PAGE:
Last week’s column about California’s new water rationing apparently upset some of the Golden State’s swamp. This columnist pointed out that a new law signed by Gov. Jerry Brown set new “standards” of water usage. Here’s what their water-rationing bill (now law) says, in language everyone can understand: “The bill, until January 1, 2025, would establish 55 gallons per capita daily as the standard for indoor residential water use. … The bill would impose civil liability for a violation of an order or regulation issued pursuant to these provisions, as specified.”
Archive for date: June 12th, 2018
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The frantic phone calls to the Community Water Center began in the summer of 2014. In the 7,000-strong unincorporated community of East Porterville, nestled against California’s Sierra Nevada mountains, homeowners’ wells were failing amid a historic drought. Folks were hauling water from their workplaces or from agricultural wells. Parents were sending their kids to shower at the local high school. Residents with still-functional wells were snaking hoses over fences to nourish their neighbors.
Senate Republicans are ridding a key spending bill of controversial environmental provisions opposed by Democrats in an attempt to avoid the annual year-end budget pileup. Tuesday’s move by Sen. Lisa Murkowski extends an olive branch to Democrats and could allow the first floor debate on a key spending bill for the Interior Department and the Environmental Protection Agency since former President Barack Obama’s first year in office. It’s all part of an effort to avoid a catchall “omnibus” spending bill.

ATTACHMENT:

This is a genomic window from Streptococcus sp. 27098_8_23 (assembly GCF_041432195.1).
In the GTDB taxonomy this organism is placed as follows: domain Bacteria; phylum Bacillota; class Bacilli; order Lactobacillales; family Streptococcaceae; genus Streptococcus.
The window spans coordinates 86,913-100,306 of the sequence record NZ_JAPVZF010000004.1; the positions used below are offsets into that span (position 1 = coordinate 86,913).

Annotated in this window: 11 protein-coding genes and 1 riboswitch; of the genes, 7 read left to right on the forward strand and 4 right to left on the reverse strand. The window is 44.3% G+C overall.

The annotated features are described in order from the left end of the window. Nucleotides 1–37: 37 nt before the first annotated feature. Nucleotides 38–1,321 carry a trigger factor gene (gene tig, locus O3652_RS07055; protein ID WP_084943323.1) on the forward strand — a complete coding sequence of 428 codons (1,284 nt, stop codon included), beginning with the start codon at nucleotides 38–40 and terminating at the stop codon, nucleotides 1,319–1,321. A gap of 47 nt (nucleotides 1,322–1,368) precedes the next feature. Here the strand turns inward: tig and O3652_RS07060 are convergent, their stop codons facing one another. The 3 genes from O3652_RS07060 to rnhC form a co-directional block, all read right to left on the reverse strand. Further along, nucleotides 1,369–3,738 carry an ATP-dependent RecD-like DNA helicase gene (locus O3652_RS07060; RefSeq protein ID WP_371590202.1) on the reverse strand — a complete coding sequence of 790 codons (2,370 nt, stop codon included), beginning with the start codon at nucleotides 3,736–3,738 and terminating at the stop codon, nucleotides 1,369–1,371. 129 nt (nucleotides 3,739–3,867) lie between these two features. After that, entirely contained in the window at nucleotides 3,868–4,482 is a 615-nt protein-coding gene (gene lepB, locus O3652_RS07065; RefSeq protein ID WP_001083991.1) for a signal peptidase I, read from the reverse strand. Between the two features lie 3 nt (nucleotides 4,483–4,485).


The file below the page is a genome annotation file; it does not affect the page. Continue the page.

A Fresno Superior Court judge ruled in favor of the city of Fresno and upheld new water fees that ensure new homes will have enough water after some of Fresno’s largest developers filed a petition against the fees. Judge James M. Petrucelli issued his ruling May 30, saying attorneys for Granville Homes, Wathen Castanos Peterson Homes and Lennar Homes failed to show the fees exceeded reasonable costs, that they would be used for another purpose or that the fees are unlawful.
Farmers and public officials celebrated the launch of a historic water monitoring program during a ribbon cutting ceremony Monday afternoon in Oxnard. Monday’s celebration, part of the multi-phase Advanced Metering Infrastructure and Water Market program, installed telemetry hardware on an agricultural well owned by Oxnard farmer Fred Van Wingerden. The technology will precisely monitor the amount of water used by the farm. Previously, farmers would self-report their water usage, which raised questions of accuracy.
Two dams critical to U.S. national security are at high risk for “insider threats” that could impair operations because of poor computer security practices such as too many employees having access to administrator accounts and failures to routinely change passwords, according to a new inspector general report.